Wednesday, May 17, 2017

Activity Update March 2017: Kanha


Batwar - Aaghan Uddey tends to his vegetable patch

Chapri - Amit Awasthi conducts awareness programme on forest fires

Chapri - Our volunteers clear area around hand pump
and dig soak pit to take spillover water

Chapri - The soak pit being dug by our volunteers 

Dhamangaon - Volunteers collect plastic litter in cleanliness programme 

Above, below:  Manegaon and Patpara- Conservation slogans
painted on walls in prominent places in the villages

 Mocha - Students watch film on nature and wildlife conservation

Samaiya - Volunteers clean well and area around it
Kutwahi - Compost pit dug in Bhasori Lal's backyard


Team: Amit AwasthiConservation Officer
            Sampathlal Dhurve – Field assistant
·      Two voluntary works for community assistance – area next to well at Samaiya cleaned and area next to hand pump at Chapri cleaned and soak pit dug
·      Awareness programme on forest fires in 3 villages                                                                                                                                                                                               
·     2 compost pits prepared in 2 villages
·      2 programmes on how to celebrate Holi in eco-friendly manner
·      Painting of conservation slogans on walls in 3 villages  
·      2 anti-plastic programmes
·      Environment education programme conducted in 11 schools – attended by 394 students
·      7 film shows on nature and wildlife – attended by 363 students
·      2 unemployed youths get jobs with our help


In community assistance work, our team organised a programme on March 19 to clean the area next to a well at Samaiya, which had become overgrown with weeds and other wild growth. Seven youths and two male adults from the village joined Amit and Sampath in the programme. 

A similar programme was organised on March 22 at Chapri in which the team cleared the area next to a hand pump and dug a soak pit.

During the month, Amit organised 3 awareness programmes on forest fires. Fires are a recurring hazard during summers. Sometimes, villagers start fires as they believe that tendu leaves sprout better after such fires. Collection of tendu leaves takes place during May. In our awareness programmes, we explained the dangers that such fires cause to the forest and to wildlife and how they could harm villages if they blazed out of control.

Our team encourages organic farming as part of our strategy to reduce the impact of chemical fertilisers on fields adjoining prime wildlife areas. Part of our work includes assistance to villagers in setting up vermi-compost tanks and compost pits. During March, we helped 2 villagers dig compost pits – Bhasori Lal Kartikey of Kutwahi on March 28 and Nanvati Bai of Bhagpur on March 29.     

Holi is a major Hindu festival and is normally celebrated by people splashing water and colours on each other. Normally, a lot of water is wasted and chemicals in the colours contaminate the soil and water bodies. Further, bonfires are lit and branches and trees are cut for firewood. In our programmes, we explained the harm that is caused to the environment by such activities and encouraged people to celebrate the festival in a more eco-friendly manner. Instead of using firewood, villagers are advised to burn rubbish and waste materials or cow dung. We also teach the villagers how to make colours from flowers, without using chemicals. We organised 2 programmes on March 12 at Dhamangaon and Chapri.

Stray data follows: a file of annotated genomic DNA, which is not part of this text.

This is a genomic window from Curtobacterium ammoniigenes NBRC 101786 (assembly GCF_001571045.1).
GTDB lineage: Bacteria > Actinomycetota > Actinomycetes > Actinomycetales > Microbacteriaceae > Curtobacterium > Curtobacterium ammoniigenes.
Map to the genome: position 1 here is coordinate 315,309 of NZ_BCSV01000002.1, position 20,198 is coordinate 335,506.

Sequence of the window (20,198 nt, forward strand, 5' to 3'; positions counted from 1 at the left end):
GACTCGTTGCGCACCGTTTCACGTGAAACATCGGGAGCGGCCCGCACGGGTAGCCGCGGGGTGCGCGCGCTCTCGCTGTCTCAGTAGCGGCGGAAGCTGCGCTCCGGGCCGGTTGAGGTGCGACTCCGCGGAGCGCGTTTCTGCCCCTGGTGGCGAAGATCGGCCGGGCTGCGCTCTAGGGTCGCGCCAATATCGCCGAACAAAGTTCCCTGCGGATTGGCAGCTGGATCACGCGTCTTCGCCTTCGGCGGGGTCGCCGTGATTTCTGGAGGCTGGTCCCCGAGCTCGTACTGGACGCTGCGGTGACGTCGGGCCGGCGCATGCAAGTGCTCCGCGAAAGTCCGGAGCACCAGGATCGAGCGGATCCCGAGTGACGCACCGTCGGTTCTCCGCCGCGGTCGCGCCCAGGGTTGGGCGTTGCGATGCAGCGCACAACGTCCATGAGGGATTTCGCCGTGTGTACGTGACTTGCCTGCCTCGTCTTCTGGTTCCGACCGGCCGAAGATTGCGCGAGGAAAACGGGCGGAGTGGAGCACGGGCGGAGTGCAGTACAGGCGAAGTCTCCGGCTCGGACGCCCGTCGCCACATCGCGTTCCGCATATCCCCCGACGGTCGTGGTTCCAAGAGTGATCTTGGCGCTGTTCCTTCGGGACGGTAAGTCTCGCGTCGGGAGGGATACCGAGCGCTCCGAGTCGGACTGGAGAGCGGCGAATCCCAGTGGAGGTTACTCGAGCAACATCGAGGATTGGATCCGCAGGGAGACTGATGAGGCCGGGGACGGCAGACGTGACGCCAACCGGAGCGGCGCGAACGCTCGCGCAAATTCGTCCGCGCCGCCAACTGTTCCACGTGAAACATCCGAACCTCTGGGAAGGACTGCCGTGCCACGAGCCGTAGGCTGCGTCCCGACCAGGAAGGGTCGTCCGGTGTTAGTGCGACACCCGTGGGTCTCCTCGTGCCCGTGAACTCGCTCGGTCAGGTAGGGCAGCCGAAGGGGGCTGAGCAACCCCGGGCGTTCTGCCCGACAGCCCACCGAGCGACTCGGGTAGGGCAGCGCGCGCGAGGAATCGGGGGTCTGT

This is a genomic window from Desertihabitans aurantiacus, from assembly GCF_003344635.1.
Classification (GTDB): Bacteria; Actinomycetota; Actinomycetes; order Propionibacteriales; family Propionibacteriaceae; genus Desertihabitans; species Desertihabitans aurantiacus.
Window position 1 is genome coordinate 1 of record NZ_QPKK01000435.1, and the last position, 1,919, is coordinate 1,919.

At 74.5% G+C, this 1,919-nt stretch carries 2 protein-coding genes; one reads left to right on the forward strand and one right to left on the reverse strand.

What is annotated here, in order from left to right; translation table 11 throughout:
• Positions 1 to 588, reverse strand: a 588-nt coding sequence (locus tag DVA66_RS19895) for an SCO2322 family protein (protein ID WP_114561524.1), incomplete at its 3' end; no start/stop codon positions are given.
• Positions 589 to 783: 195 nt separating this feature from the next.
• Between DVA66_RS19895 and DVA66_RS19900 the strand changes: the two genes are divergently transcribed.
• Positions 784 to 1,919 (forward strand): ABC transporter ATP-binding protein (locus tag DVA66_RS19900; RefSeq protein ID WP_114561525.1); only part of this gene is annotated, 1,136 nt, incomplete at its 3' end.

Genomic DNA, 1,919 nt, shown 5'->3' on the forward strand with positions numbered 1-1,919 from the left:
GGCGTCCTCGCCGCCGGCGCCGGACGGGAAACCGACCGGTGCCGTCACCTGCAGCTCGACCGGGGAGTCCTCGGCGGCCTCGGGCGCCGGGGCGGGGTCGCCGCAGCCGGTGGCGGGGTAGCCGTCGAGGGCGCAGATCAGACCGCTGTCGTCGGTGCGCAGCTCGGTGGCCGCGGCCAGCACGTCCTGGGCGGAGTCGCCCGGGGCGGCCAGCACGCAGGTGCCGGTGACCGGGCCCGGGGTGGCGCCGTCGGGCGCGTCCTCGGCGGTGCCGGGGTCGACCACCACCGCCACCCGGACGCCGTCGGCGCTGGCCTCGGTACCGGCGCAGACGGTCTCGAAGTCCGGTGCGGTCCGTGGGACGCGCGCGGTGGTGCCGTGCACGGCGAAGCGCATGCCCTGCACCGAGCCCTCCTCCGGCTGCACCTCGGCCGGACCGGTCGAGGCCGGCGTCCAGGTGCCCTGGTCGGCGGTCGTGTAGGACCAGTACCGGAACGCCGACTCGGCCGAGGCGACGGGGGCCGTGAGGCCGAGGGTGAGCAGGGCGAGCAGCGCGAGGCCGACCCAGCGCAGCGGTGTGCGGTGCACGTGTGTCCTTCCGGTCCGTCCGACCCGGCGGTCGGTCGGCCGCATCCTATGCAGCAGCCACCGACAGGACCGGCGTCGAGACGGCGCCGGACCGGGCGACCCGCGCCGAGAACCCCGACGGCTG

During the month, we arranged for conservation slogans to be painted on walls of houses in prominent locations in 3 villages to promote awareness about conservation.

On March 24, our team organised an anti-plastic programme at Dhamangaon. Sampath spoke to the villagers about the harmful impact of plastic/polythene on the environment and motivated them to remove such litter from the village. The team of villagers and students went around the village, collecting plastic and polythene litter/waste, which were then buried in a pit on the outskirts of the village. A similar anti-plastic programme was organised at Samaiya on March 27. 


During the month, our team organised environment education programmes in 11 schools in the villages in our area of operations.

Education van programme

There were 7 film shows on nature and wildlife conservation in March.

Livelihood programmes

As part of our programme to reduce pressure on forests, we have been encouraging villagers to take up alternative livelihood options. In Kanha, we have been encouraging villagers to take up vegetable farming as there are several resorts around Mocha and there is a steady flow of tourists who require fresh vegetables. Over the past 2 years, we have assisted around 30 villagers in taking up vegetable farming and they are earning around 500-1,000 rupees a week in additional income. The vegetable patches are typically of small size and located in the backyards of the residences.

Some villagers have now got enough confidence to expand and are planning to use part of their farm land for this activity.

Employment Cell

We helped 2 youths get jobs during the month of March.

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